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We use an internal scripting language (let's call it pkc), which allows for embedding C++ code. The C++ code segments are delimited by {{{ and }}} markers.

I create an emacs mode for this language, using Generic Mode and mmm-mode.

Here is what I got (stripped down non-essential parts for posting here):

(require 'generic-x)

(setq pkc-imenu-generic-expression
      '(("macros" "^[ \t]*macro[ \n\t]+\\([a-zA-Z0-9_]+\\)" 1)
        ("functions" "function[ \n\t]+\\([a-zA-Z0-9_]+\\)" 1)

(require 'cc-mode)      ;; for c++-mode
(require 'mmm-auto)
(setq mmm-global-mode 'maybe)

  'pkc-mode                                  ;; name of the mode to create
  '("//" ("/*" . "*/"))                      ;; comments are same C++ comments
  '( ... )                                   ;; some keywords
  '("\\.pkc$")                               ;; files for which to activate this mode

  ;; other functions to call
  '((lambda ()
      (mmm-mode 1)
      (setq mmm-submode-decoration-level 2)
      (setq imenu-generic-expression pkc-imenu-generic-expression)
      (which-function-mode 1)

      (c-initialize-cc-mode t)
      (c-init-language-vars-for 'c++-mode)
      (c-common-init 'c++-mode)

      (message "pkc-mode[mmm] is on")))

  "A mode for pkc source files"                  ;; doc string for this mode

    :submode c++-mode
    :face mmm-default-submode-face
    :front "{{{"
    :front-offset -1
    :back "}}}"
    :back-offset 1)))

(mmm-add-mode-ext-class 'pkc-mode nil 'embedded-c++)

When I load the source file with embedded C++ code segments, they are highlighted somewhat less than what would have been if C++ mode was the major mode (that's not my problem, however). When the cursor in C++ code, the modeline changes to pkc/l[C++/l] (as expected).

The problem is, whenever I press TAB to indent a line, I get the error Wrong type argument: stringp, nil. When I turned on debugger, this is the stack trace I see:

Debugger entered--Lisp error: (wrong-type-argument stringp nil)
  c-syntactic-skip-backward(nil nil t)
  c-looking-at-decl-block(nil t)
  #[nil \302>\203)\212\303 \210\304\305x\210\303 \210\306 )i\306 X\203\"\307    !\202'\212\307  !))\20 \207" [indent-line-function column (indent-relative indent-relative-maybe) beginning-of-line "\n     " nil current-indentation indent-line-to] 2 1908700 nil]()
  c-indent-line-or-region(nil nil)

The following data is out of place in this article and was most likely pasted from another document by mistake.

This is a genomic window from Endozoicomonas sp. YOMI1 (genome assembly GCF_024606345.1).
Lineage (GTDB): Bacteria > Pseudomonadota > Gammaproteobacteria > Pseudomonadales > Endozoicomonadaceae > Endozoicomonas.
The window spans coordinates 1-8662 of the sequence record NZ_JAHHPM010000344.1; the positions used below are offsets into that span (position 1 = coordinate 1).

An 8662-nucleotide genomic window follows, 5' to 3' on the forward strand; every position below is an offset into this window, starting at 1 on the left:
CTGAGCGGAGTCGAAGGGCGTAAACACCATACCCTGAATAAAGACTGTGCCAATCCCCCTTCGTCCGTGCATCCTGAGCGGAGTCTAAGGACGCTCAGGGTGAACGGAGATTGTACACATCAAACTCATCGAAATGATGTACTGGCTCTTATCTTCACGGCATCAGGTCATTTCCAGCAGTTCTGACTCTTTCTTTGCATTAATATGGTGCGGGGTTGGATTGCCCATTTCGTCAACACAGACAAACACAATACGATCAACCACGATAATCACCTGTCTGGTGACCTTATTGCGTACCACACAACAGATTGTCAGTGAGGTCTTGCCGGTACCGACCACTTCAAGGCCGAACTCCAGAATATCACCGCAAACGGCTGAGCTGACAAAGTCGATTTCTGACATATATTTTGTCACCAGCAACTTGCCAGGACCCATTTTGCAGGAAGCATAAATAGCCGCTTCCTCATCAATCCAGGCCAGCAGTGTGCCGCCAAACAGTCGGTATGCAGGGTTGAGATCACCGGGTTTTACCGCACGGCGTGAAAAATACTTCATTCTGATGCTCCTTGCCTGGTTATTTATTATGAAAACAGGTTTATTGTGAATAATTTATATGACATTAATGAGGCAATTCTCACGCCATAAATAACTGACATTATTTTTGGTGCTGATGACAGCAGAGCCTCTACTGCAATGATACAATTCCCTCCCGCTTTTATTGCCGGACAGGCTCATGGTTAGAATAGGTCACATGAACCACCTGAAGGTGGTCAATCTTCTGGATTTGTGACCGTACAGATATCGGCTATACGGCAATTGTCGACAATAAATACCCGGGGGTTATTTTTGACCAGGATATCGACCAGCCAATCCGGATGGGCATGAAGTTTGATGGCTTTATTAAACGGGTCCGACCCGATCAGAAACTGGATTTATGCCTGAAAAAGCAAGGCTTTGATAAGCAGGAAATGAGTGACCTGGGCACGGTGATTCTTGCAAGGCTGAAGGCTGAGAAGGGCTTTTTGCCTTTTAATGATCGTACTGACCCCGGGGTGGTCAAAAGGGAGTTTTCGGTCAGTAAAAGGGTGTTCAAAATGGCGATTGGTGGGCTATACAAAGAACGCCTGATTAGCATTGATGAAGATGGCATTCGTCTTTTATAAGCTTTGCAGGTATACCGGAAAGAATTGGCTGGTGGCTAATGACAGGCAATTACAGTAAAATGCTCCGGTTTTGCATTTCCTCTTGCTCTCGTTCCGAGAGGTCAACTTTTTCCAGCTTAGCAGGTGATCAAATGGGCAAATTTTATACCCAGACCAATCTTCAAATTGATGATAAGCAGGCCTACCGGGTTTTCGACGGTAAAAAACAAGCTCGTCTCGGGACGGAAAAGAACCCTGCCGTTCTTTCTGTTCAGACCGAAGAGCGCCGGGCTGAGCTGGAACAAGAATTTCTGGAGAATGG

call-interactively(c-indent-line-or-region nil nil)

Looking at the definition of c-looking-at-decl-block and particularly the call to `c-syntactic-skip-backward, I find:

    (c-syntactic-skip-backward c-block-prefix-charset limit t)

Examining the first argument c-block-prefix-charset reveals that its value is nil. Doing the same from a plain C++ buffer shows a non-nil value. So, I suspect that C++-mode requires some initialization that's not being properly done.

So, my questions are:

  1. What am I missing in the C++-mode initialization section in my implementation?
  2. Am I using the right approach (combining generic-x and mmm-mode)? Is there a better approach?

I also see another error (File mode specification error) when I load the file, but I suspect the problem is the same or something similar.

Thanks for your time.

share|improve this question
I guess you need take a look on this one – desudesudesu Jan 11 '13 at 10:17
up vote 1 down vote accepted

(Rewritten after the discussion in the comments, for any later visitors).

The setup in the question is basically fine, but to work with current c++-mode you need to use an updated version of mmm-mode. It's available at the GitHub project page and also at Melpa.

The relevant patches (one, two, three) added new entries to the value of mmm-save-local-variables, which mmm-mode uses to decide which local variables to save or restore when leaving or entering a submode region.

From what I understand, a future update to cc-mode can add more such vars, so the list may need to be updated from time to time.

Extra tip: to have better indentation in the subregions, you may want to wrap the submode's indent-line-function with some code that will narrow the buffer before calling it (example here). Depending on the indentation function (and whether it calls widen), it may or may not help.

share|improve this answer
thanks for your response. I tried #1 from your possible solutions. Also, added the changes from your linked patch to mmm-vars.el. It didn't help. Re your point #2, what are the other modes that "are already there"? Do you mean, any mode that is already derived from cc-mode? – Prakash K Jan 11 '13 at 20:39
My patch was merged. Why did you need to add it? – Dmitry Jan 11 '13 at 21:47
Sorry about solution 1, it'll work only if the value is set before mmm-mode is loaded. #2 means you use one of the modes in the default value of mmm-c-derived-modes for the subregions. c++-mode, for example. – Dmitry Jan 11 '13 at 21:49
The system where I need this to work is behind multiple layers of network walls and does not have access to the Internet. It was easy to apply the patch manually, rather than jump through several hoops to get the updates. – Prakash K Jan 14 '13 at 15:12
Ok, but you may be missing out on other useful fixes. Have you gotten this to work? If not, put the code you already have somewhere where I can easily try it out, I'll try to see what's wrong with it. – Dmitry Jan 14 '13 at 16:22

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